The problem with Social Networking (the book, not the concept) is that it does not really seem to offer any novel information or approaches.  The official spiel reports (as nearly all of us already know):

Now, we are proud to announce the release what is a major new report, published in association with Ark Group, entitled Social Networking for the Legal Profession, In the report, Lee Bryant and I look at ways in which legal professionals are exploiting social networking for business, both internally for operations and communication, and externally as part of their marketing and business development efforts.

Plenty of buzzwords: exploiting social networking, increasing operations and communications, and marketing as well as business developments.  Certainly, each of these goals is worthy of any attorney.  But I’m not sure that Social Networking for the Legal Profession is any better at assisting people in these pursuits than much of the freely available information online.  A quick Google or Bing search should give you a lot of information that you might be looking for.

As with all publications such as  Social Networking, I have significant questions, especially when I am asked to pay for them.  Here are some of the claims the authors will attempt to discuss: (#) what social networking means; (#) using online social networks; (#) policy and governance issues around social networking adoption; and; (#) future social networking trends and their impact on the legal profession.  I’m fairly certain that I can find good answers to all of these questions for free among friends, colleagues, and Twitter-buddies.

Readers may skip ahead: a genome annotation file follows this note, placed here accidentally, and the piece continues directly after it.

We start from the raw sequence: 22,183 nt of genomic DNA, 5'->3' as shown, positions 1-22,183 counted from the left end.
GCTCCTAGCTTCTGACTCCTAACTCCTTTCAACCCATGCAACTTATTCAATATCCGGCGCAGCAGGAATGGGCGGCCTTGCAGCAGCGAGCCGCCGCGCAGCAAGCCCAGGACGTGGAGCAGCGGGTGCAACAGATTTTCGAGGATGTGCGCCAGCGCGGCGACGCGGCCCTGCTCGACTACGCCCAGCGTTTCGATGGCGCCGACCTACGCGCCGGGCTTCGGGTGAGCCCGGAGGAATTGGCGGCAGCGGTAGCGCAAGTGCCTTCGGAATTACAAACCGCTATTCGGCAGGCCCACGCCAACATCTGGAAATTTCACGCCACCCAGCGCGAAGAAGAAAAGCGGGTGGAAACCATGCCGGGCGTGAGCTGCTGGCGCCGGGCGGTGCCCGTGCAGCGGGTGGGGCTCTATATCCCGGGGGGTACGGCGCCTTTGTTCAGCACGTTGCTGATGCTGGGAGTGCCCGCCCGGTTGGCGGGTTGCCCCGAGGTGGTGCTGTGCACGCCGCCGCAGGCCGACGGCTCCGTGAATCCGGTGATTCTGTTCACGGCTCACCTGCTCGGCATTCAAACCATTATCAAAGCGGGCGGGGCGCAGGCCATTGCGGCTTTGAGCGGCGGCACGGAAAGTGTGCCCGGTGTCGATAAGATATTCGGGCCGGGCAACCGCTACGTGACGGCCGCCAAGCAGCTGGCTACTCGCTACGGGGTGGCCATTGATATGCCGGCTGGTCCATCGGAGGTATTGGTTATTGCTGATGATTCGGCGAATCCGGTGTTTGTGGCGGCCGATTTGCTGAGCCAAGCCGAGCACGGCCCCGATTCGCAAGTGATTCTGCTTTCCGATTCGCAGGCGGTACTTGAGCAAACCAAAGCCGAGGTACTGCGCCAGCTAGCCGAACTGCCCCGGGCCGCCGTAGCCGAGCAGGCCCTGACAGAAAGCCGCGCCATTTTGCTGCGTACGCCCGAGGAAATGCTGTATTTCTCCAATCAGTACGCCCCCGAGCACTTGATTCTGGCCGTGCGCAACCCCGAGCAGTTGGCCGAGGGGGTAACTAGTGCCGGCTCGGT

Don’t get me wrong; it is great to see these discussions taking place and, more particularly, to see big firms such as Allen & Overy and Latham Watkins becoming involved.  Clients deserve more information and involvement and we should all be seeking to facilitate it.  We are in teh business, after all, of representing clients.  However, as we all know, this universe is shifting on a weekly, if not daily basis.

The resident expert for Social Networking, Penny Edwards, is described as follows: “Penny is an enterprise social computing consultant at Headshift, where she leads the user analysis, engagement, adoption and community building elements of projects with legal and professional services firms.”  Not exactly a resume that I would look for if I were trying to hire a law firm marketing manager. But hey, I’m just a young associate; what do I know.

As social media in the law develops and, as we all play a part in it, I hope that no one book or convention will control how it is implemented and used.  We have already posted the following three articles (free access I might add):